Many of you know that I have friends in the modeling industry, ranging from runway and fashion to glamour and print to adult and erotic. Online social networking has become so ingrained in modern lifestyles that some my modeling friends who I have become close with are also friends with me on Facebook.
The friends of mine who are models have become fairly well known thanks to Internet media, and this fame has resulted in undesired attention such as stalkers and jealous critics (aka ‘haters’). In many cases, well known models become targets of fake social networking profiles. More specifically, profiles are created pretending to be them for malicious purposes (e.g. tarnish reputations).
The fake profiles are sometimes reported and subsequently disabled and/or deleted. But sometimes, the fake profile creator is able to get the legitimate/real profile taken down or disabled by the social network by somehow convincing the administrators the real profile is the fake one. Just recently, a friend of mine had her account deleted as well as her fan page (which is tied to her actual Facebook profile). She had to contact Facebook and was able to get the account restored.
If someone told me about this a few years ago, I would have laughed it off and asked why this is even a relevant problem that should garner any attention.
But considering Facebook is being leveraged for more critical Internet tasks such as commercial marketing as well as Open Authentication (OAuth) to provide Single Sign On for other services, protecting a Facebook account is actually fairly important.
What can be done to counter fake profiles and the incorrect deletion of a legitimate account?
1. Put more emphasis on the Two Factor Authentication feature of Facebook.
For those that don’t know, Facebook has optional two factor authentication. This means that in order to login the user must provide both the standard password along with a one-time generated token (often a numeric sequence) that is only valid for a few minutes from the time it was generated.
Facebook’s method of two factor authentication is that after the user logs in by providing the username and password combination, a one time password is sent to the account’s mobile phone number via SMS (text message). The user then provides that password in the next prompt that is presented in order to login.
Facebook should promote this feature and tell their users that if they bind a mobile phone number to their accounts, it will give them some higher level of ‘verification’ for their account. While this won’t prevent a malicious person from using their own mobile phone number when creating a fake Facebook profile in another person’s name/identity, it does add one level of complexity to dissuade malicious profiles.
2. Create smart algorithms to rank profile legitimacy.
Facebook should create a formula to generate a metric value that can be used to score a profile’s authenticity. This metric can be influenced not just by the number of friends the user has, but also the ‘authenticity’ value those friends have, the amount of interactivity between the user and his/her friends (e.g. comments, posts on friends’ walls, posts on own wall by friends, photo tags, check-ins), posted photos, etc.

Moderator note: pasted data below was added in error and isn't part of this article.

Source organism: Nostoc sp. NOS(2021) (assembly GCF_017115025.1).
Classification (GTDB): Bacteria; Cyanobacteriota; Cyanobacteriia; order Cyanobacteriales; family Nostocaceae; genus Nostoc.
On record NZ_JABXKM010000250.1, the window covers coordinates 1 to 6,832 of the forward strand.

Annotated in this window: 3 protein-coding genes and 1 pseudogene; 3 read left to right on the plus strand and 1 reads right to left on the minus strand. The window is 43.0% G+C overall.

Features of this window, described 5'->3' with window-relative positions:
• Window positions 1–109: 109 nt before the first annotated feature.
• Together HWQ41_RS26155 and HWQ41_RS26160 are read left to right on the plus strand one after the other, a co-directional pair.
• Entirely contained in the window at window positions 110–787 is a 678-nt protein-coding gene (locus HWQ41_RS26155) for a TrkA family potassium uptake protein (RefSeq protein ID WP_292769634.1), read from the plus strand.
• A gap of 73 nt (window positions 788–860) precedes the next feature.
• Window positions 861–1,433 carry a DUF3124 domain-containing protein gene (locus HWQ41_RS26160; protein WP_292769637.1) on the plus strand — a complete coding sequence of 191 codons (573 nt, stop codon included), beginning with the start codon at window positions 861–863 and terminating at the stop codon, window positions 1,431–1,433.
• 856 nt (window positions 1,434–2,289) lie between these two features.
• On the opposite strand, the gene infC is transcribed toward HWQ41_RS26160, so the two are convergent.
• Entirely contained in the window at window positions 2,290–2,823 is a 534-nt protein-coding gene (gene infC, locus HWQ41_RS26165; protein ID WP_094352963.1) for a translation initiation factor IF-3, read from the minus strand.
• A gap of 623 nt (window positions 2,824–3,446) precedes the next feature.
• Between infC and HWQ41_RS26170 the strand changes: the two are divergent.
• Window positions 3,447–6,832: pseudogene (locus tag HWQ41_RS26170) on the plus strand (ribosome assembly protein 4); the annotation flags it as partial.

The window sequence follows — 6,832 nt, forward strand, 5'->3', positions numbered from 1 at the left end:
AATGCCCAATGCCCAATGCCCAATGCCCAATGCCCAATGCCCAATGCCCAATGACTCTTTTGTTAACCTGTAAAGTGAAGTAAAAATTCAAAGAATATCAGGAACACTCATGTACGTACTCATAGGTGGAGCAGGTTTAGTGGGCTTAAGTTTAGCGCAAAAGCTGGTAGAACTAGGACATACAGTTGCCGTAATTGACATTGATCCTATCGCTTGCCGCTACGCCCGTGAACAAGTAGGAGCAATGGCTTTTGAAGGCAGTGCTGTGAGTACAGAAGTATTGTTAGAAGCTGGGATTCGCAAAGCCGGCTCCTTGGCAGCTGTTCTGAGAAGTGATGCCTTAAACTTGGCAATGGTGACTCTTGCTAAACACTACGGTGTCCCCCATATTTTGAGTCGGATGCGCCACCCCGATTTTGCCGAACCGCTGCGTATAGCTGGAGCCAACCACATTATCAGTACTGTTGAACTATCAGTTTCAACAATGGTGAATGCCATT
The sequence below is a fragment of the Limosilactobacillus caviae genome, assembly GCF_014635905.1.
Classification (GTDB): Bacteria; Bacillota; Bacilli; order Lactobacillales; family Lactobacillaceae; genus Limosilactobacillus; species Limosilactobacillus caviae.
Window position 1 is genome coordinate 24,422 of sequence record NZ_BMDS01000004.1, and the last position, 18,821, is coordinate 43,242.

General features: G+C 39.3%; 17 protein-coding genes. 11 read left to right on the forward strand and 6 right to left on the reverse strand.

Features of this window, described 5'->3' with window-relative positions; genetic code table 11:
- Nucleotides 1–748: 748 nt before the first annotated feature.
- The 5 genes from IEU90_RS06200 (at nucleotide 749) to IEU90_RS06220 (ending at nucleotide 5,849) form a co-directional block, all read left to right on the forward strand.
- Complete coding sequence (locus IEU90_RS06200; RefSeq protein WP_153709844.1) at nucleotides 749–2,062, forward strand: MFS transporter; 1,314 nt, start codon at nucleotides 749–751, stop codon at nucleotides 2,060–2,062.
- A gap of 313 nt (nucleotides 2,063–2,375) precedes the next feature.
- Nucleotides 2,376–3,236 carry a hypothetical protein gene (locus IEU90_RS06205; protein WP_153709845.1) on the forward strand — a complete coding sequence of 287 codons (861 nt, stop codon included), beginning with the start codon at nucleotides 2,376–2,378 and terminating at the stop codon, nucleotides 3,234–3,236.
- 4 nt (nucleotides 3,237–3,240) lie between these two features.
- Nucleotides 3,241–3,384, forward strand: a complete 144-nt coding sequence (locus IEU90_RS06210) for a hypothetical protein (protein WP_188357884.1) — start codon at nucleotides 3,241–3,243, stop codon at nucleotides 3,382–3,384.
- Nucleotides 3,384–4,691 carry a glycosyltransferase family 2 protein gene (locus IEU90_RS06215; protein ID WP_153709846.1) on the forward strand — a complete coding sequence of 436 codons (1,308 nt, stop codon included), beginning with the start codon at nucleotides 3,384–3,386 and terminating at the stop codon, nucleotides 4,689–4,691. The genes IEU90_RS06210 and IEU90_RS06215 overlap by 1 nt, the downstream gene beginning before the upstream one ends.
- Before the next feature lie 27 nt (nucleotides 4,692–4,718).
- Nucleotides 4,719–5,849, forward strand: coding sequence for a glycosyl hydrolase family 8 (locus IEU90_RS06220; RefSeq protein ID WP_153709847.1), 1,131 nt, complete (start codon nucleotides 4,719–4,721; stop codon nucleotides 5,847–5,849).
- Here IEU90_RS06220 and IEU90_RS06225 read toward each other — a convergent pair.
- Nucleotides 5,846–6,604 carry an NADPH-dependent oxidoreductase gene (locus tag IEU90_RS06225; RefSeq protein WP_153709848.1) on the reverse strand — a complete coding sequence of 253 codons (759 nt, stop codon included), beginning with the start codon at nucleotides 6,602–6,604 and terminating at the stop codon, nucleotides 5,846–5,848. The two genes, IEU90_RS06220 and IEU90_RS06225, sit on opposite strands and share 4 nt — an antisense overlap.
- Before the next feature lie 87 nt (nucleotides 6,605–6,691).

Assuming this metric existed, say user Real Alice has 20 friends and Real Alice has 100 photos posted, 40 of those photos are tagged of her and 70 of the photos are tagged with one or more of the 20 friends Real Alice has. Also, let’s say that all 20 of Real Alice’s friends have commented at least two times on one of her wall posts and Real Alice has commented at least one time on a wall posts by all of her friends’.
Then let’s say Fake Alice creates an account and has 15 friends and has 40 photos posted. 40 of those photos are tagged of her and none of the photos are tagged with her friends. Fake Alice has several wall posts with comments on her wall or wall posts by all of her 15 friends, but no posts by Fake Alice on her friends’ wall activity.
A carefully constructed algorithm should be able to analyze profile and the activity between the immediate friends and assign a higher ‘authenticity’ score to Real Alice compared to Fake Alice. It’s a simple matter of a weighted node graph for all you science nerds.
So if Fake Alice tried to report Real Alice’s profile to Facebook, the administrators should be able to make a reasonable hypothesis that Fake Alice is a malicious profile.
Granted, I’m sure there are going to be ways to generate a fake profile of another person and get the ‘authenticity’ value higher than the real profile of that person, but this adds another layer of protection in the social network.
3. Allow for users to ‘verify’ their accounts.
While only granted by Twitter on a case by case basis for high profile people and companies, Twitter does have “Verified Accounts”. Look for the white checkmark on blue next to a person’s name on their twitter profile. Example: http://twitter.com/taylorswift13
This is one process with no real ‘good’ way of implementing. Using a credit card tied to an account as a way of ‘verifying’ it is one way. Of course, this adds a great level of overhead on Facebook with the management of user financial information.
But those are three ideas I have been able to come up with. I’d be curious to hear other opinions to solve this issue.